The Details – “Cat”

 

"Cat" ©2010 Ayn Hanna, 40"x40", Textile Painting (hand-painted cotton fabric, cotton thread, cotton batting)

 

I covered most of the process that I used in making “Cat” in an earlier post here.  Once the images were all painted, I appliquéd the flight suit name tag at top and cockpit gauge on lower left, then loaded this piece onto my long arm quilting machine and quilted the top, batting, and backing together.

Where to see the Navy Quilt Displays throughout 2011

Many of the CONA (Celebration of 100 years of Naval Aviation) events across the US during 2011 will include displays of the Navy Quilts from this challenge. Preliminary travel dates and locations for all of the displays are still being finalized and can be viewed here.

A selection of 80 of the quilt entries will travel in small groups to over 100 events throughout 2011.  While many of the events will display a subset of the total, the entire group of 80 traveling quilts will be on display at a few of the events; the Centennial opening event at the National Naval Aviation Museum in Pensacola, FL on Nov 12-13, The Road to California Quilt Show, Ontario, CA on Jan 20-23, 2011, and the Centennial Closing Gala, Dec 3rd, 2011 at the National Air & Space Museum’s Steven F. Udvar-Hazy Center in Chantilly, Virginia.

Fabric has “history”. Paint does not.

September 22, 2010

High Peaks Camp, Estes Park, CO

During this past weekend, I got to attend an Art workshop at the High Peaks Camp in Estes Park.  15 other textile artists and I spent 3 days learning from Leslie Gabrielse, a fabulous fiber artist from The Netherlands.

I have admired Leslie’s work from the first time I saw it, so I was thrilled to get the opportunity to take this workshop.  Leslie creates his fabric art quilts 100% by hand, constructing each work by layering pieces of fabric on top of a backing/batting foundation, stenciling in places with acrylic paint, and then hand stitching the fabric pieces in place using perle cotton and large doll needles.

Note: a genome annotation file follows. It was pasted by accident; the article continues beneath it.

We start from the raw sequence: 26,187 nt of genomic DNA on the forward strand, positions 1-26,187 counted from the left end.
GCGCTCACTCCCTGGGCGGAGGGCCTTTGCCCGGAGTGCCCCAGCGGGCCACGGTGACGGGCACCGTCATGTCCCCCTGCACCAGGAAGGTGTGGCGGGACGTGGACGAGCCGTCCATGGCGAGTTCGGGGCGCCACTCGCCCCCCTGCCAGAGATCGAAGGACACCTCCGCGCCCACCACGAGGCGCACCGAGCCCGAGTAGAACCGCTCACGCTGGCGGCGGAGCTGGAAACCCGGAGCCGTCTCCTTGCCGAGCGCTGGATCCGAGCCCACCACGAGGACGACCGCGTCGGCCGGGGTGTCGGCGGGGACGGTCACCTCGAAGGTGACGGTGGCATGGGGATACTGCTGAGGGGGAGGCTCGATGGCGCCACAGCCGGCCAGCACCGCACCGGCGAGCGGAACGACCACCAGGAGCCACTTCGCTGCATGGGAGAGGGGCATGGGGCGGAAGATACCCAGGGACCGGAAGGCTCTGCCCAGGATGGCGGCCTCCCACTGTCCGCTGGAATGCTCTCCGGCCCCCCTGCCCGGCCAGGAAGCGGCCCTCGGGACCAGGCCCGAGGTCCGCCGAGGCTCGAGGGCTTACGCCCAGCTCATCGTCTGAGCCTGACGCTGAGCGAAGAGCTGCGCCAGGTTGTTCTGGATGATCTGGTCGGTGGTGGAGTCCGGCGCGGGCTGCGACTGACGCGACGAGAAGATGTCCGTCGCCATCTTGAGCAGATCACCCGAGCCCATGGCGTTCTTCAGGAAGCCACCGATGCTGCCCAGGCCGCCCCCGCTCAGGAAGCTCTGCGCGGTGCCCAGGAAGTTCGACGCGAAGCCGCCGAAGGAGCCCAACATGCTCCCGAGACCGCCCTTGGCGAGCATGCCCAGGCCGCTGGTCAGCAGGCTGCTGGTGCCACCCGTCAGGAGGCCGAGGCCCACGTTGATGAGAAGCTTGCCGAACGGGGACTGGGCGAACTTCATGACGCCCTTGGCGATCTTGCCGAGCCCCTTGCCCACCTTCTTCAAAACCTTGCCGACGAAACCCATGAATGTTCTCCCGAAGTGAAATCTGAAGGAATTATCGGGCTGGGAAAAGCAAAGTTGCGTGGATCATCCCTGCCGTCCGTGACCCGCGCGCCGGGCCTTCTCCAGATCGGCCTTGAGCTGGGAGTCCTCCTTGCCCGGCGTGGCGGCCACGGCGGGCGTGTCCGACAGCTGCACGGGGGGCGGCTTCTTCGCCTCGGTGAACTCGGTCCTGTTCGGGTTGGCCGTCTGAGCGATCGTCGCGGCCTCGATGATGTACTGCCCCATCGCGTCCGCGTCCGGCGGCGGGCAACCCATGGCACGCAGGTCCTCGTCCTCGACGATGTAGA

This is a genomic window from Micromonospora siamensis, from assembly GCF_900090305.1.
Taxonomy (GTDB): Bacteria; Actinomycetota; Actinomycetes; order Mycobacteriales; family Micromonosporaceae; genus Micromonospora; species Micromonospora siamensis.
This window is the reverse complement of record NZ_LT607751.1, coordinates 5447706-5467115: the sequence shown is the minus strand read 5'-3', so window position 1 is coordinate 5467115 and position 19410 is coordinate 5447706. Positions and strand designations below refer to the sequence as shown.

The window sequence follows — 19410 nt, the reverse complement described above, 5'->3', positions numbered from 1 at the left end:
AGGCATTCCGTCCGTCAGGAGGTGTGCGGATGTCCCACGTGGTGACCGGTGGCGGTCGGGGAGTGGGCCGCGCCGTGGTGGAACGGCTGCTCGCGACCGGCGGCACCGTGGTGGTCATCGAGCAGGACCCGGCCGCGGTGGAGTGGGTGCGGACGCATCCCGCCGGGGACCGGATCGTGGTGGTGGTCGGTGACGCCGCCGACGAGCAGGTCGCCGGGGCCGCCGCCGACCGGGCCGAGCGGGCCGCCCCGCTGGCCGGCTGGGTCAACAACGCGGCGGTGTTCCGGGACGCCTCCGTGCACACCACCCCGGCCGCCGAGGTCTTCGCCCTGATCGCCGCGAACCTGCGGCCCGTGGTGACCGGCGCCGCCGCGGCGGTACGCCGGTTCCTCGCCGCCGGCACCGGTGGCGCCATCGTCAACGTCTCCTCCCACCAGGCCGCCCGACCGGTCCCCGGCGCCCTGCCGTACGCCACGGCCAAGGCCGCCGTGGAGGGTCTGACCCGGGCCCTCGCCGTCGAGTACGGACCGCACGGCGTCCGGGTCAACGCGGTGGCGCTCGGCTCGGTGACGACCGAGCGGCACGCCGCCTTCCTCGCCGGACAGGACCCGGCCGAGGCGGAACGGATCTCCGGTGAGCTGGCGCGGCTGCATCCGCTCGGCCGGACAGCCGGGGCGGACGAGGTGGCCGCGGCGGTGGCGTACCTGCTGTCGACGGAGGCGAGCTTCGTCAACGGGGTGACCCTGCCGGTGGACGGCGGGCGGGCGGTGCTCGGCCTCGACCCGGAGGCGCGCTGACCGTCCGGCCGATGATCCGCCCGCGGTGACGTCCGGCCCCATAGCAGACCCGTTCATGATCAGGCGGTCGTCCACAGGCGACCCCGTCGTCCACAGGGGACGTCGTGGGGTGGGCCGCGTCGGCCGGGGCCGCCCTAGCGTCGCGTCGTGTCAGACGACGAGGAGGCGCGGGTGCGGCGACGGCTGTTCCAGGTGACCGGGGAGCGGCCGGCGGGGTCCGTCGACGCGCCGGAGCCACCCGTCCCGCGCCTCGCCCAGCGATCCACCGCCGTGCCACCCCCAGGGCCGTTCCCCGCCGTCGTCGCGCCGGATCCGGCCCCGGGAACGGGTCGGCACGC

Leslie holding up one of the many demo pieces he created during our workshop.

Leslie’s work is so refreshing – really original and wonderful.  His amazing drawing skills are evident in every piece.  Each one is so inviting and fun, in part because of the strong compositions and colors he uses, and because of  his imagery and technique – the use of chunks of interesting fabrics combined with stenciling, the hand stitching techniques, and  juxtaposition of collaged imagery.

Leslie describes why he prefers working with fiber rather than paint, “Fabric has history, while paint does not.”  He often re-uses his own, or friends’ clothing in his pieces, so each piece has a very personal history to it.  And it seems that every piece of fabric he works with has a story unto itself, again bringing such a personal edge to each work.

A weekend workshop is just enough time to get a small sampling of an artist’s oeuvre, and we did our best to glean as much as possible.  Leslie shared so much, giving us demos throughout the days and presentations in the evenings as well.

My paper stencil composition from the workshop.

The primary goal was to learn about Leslie’s way of making a fabric piece and then get a start on 1 or 2 small pieces of our own.  We began by playing with stenciling on paper, with a goal of creating an interesting composition.  Above is my paper stenciled piece.

I was able to get just 1 small fabric piece started in the workshop – these hand processes do take a bit of effort to pick up (especially for me since I’ve never really done any hand embroidery before).  Below is a photo of my small fabric piece:

"Wall Drawing#3" (in progress) ©2010 Ayn Hanna, 18"x18", Textile Painting (fabric, cotton batting, acrylic paint, cotton thread)

Notice the many many pins that are holding all the small fabric pieces in place. Right now they are the only thing holding this all together.  There is quite a bit of stenciling with acrylic paint included in this piece as well.

The next step is to add the hand embroidery with perle cotton, to both hold the fabric pieces in place and also add some more definition and line variation in the piece.  Here’s another photo I took as I was selecting various thread colors that I’m going to add to the piece:

"Wall Drawing #3" with perle cotton threads that will be added to it

I’ll post another photo of this piece once I finish it.  I am very excited to incorporate these new techniques I learned from Leslie this weekend into other future pieces I make as I really enjoy the hand techniques and the “human” presence these bring to the work.  I have also started a larger piece (another one in my Triathlon series) using these techniques and will post images of that as it progresses as well.

Navy Quilt Update

No new progress on the 2 Navy Quilt pieces this past week, since I was attending the workshop.  I now have 8 days left until the due date for those so I’ll be busy at night and this weekend working to finish those up and will post pictures of those over the next week.

Big Printmaking Show at Art Lab Fort Collins

Reminder for those in the Fort Collins area, my prints are on display until 9/25 at the Art Lab on Linden St. in old town.  The gallery will be open Friday 9/24 from 6-9pm and Saturday, 9/25 from 1-8pm.  There will also be live printmaking demos and workshops at the gallery on Saturday.